Musk Announces Ambitious Timeline for Starship Development

Elon Musk has announced that SpaceX could launch the first orbital Starship mission within six months.
The Starship Mark 1 prototype under construction at the SpaceX Boca Chica facility in Texas | Image credit: SpaceX

No stranger to setting ambitious, if not unrealistic development goals, SpaceX founder and CEO, Elon Musk has vowed to have a Starship prototype in orbit in as little as six months.

Musk announced the ambitious goal during the long-awaited Starship update at the company’s South Texas site on September 28. Backdropped by the Mark 1 Starship prototype and a Falcon 1, the now-retired small launch vehicle that started it all, Musk addressed media, employees and other guests.

Much of the new information shared during the announcement revolved around the development timetable of the Starship vehicle. On the road to the first orbital flight, Musk explained that the company would begin with high-altitude suborbital flights of the Mark 1 prototype. “This thing is going to take off, fly to 65,000 feet, about 20 kilometers, and come back and land, in about one or two months,” he said.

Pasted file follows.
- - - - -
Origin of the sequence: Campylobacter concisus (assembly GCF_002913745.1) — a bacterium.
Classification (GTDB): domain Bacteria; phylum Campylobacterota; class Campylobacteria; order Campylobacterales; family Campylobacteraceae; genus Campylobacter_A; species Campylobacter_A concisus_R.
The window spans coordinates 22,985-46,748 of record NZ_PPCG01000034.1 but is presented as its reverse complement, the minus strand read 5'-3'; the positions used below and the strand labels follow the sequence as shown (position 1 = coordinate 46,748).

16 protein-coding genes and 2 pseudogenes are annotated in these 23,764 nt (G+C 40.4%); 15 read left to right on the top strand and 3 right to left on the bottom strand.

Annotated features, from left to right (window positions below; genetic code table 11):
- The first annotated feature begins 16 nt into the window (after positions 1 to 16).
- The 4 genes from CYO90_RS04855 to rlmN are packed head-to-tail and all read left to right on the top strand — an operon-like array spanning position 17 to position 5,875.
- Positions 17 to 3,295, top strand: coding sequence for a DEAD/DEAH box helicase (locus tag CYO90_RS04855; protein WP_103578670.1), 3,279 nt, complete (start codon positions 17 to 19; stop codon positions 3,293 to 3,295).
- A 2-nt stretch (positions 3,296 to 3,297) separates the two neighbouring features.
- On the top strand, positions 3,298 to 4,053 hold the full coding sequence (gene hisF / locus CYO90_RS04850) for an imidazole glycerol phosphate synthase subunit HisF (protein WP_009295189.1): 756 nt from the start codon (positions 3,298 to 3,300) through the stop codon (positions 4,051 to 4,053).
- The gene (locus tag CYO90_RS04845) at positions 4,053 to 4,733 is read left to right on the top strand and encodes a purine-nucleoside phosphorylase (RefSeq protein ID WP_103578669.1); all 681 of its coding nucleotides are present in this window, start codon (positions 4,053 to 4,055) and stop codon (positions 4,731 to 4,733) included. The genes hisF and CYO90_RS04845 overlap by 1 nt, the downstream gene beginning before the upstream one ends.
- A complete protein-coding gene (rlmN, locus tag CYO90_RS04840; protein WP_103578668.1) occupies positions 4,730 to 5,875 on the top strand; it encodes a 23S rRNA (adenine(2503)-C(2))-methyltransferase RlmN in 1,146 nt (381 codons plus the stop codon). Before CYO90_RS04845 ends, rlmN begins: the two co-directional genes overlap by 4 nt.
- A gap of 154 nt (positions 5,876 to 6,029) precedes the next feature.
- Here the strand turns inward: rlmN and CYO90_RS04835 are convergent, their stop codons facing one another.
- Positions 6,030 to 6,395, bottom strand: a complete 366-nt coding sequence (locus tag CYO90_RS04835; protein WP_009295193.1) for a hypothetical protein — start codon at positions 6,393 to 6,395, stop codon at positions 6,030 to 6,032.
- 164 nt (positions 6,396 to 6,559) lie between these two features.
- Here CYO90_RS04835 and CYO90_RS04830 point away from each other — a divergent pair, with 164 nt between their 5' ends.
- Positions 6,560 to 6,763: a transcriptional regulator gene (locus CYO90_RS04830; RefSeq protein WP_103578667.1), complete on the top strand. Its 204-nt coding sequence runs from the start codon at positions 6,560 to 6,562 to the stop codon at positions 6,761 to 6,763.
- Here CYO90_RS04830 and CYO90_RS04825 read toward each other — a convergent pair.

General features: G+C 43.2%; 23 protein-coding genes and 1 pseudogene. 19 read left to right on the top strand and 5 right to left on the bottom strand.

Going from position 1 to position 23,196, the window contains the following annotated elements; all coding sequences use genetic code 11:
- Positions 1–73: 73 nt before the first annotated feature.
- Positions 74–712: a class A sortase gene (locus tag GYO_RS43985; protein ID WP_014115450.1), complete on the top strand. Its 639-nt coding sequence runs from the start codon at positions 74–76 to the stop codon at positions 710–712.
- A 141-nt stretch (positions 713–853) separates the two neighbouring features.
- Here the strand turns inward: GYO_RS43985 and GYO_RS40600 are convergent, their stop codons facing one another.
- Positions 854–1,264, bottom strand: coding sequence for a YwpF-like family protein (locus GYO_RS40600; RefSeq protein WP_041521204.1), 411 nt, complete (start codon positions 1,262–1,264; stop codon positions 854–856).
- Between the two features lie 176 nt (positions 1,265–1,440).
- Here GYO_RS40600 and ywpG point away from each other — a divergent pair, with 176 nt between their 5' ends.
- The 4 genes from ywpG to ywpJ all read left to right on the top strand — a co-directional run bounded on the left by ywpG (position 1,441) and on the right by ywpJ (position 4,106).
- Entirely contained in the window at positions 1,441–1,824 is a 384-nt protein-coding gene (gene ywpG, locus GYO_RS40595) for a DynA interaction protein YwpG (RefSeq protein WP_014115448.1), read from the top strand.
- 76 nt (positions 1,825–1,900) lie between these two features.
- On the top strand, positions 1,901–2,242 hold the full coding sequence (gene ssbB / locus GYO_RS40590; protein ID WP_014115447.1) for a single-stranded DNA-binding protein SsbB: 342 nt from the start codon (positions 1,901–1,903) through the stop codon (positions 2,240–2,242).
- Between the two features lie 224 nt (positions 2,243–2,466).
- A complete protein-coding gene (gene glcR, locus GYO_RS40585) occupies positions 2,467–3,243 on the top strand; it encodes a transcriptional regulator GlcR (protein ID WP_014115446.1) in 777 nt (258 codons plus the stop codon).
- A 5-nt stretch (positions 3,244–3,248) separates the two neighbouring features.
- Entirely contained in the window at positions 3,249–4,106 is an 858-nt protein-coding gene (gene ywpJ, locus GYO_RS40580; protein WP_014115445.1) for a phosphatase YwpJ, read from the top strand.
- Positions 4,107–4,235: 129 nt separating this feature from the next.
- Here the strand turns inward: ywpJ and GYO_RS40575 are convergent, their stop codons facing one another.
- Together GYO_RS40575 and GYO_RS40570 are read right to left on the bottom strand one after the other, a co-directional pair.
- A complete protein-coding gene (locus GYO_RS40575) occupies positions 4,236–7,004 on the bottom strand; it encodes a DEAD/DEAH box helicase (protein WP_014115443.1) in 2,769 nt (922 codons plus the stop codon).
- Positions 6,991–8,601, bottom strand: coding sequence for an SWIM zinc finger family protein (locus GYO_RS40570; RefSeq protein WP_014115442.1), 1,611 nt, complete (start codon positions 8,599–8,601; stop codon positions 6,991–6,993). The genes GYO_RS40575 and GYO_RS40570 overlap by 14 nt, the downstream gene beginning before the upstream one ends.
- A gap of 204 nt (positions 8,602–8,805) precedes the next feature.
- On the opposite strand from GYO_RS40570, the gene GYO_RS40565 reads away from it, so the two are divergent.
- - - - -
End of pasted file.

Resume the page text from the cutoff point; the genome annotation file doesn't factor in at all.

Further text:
Following the high-altitude test, Musk revealed that the company would push forward quickly hoping to reach orbit with a new Mark 3 prototype within six months. However, during a question and answers segment of the announcement, Musk seemed to contradict this stating that orbital flights would be done with a Mark 4 or Mark 5 prototype.

In addition to the Mark 1 prototype nearing completion at Boca Chica, a Mark 2 prototype is currently being constructed at the company’s Cocoa facility in Florida. Although Musk revealed that the Mark 2 prototype would be completed within a couple of months, he did not clarify what purpose this second early prototype would serve in the development of the Starship vehicle.

As ambitious as Musk’s six-month goal of reaching orbit is, he followed that bold claim with another stating that SpaceX could be flying crewed Starship flights as soon as next year. This kind of timeline seems remarkably fast considering SpaceX is yet to fly crews aboard the Crew Dragon spacecraft, which has been under development for several years.

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Andrew Parsonson is a space enthusiast and the founder of Rocket Rundown. He has worked as a journalist and blogger for various industries for over 5 years and has a passion for both fictional and real-life space travel. Currently, Andrew is the primary writer for Rocket Rundown as we look to expand our reach and credibility.